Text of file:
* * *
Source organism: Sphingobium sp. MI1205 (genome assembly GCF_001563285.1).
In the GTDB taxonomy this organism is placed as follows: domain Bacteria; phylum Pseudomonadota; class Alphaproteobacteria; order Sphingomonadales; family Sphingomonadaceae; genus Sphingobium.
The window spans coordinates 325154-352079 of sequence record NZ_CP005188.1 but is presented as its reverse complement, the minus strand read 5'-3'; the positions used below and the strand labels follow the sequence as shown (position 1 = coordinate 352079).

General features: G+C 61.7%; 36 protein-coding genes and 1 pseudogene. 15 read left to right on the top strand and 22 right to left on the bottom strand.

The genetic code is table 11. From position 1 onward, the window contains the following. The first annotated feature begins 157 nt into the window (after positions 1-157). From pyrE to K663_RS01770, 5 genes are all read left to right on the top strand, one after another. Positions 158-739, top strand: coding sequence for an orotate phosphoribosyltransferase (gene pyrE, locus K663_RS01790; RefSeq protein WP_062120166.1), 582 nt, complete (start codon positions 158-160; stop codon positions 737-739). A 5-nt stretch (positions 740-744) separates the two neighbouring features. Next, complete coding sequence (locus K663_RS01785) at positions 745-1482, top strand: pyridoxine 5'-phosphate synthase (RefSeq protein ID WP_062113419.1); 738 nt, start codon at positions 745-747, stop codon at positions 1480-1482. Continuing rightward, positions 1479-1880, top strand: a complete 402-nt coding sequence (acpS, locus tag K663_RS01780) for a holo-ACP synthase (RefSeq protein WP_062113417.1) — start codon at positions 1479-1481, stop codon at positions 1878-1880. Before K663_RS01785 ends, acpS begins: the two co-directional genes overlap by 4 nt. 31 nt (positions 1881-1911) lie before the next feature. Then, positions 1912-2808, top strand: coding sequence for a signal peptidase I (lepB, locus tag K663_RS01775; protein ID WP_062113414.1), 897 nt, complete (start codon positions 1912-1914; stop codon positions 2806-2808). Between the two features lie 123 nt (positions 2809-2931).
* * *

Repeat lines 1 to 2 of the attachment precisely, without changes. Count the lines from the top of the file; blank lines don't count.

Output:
Source organism: Sphingobium sp. MI1205 (genome assembly GCF_001563285.1).
In the GTDB taxonomy this organism is placed as follows: domain Bacteria; phylum Pseudomonadota; class Alphaproteobacteria; order Sphingomonadales; family Sphingomonadaceae; genus Sphingobium.